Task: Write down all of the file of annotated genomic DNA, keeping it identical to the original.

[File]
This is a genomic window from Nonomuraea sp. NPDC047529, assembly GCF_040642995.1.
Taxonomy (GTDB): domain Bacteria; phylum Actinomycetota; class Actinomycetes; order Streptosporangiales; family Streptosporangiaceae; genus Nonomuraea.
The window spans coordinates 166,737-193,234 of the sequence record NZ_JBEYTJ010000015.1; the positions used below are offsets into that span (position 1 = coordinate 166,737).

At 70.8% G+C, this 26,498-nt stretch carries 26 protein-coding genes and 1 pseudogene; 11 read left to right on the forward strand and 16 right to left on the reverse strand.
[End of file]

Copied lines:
This is a genomic window from Nonomuraea sp. NPDC047529, assembly GCF_040642995.1.
Taxonomy (GTDB): domain Bacteria; phylum Actinomycetota; class Actinomycetes; order Streptosporangiales; family Streptosporangiaceae; genus Nonomuraea.
The window spans coordinates 166,737-193,234 of the sequence record NZ_JBEYTJ010000015.1; the positions used below are offsets into that span (position 1 = coordinate 166,737).

At 70.8% G+C, this 26,498-nt stretch carries 26 protein-coding genes and 1 pseudogene; 11 read left to right on the forward strand and 16 right to left on the reverse strand.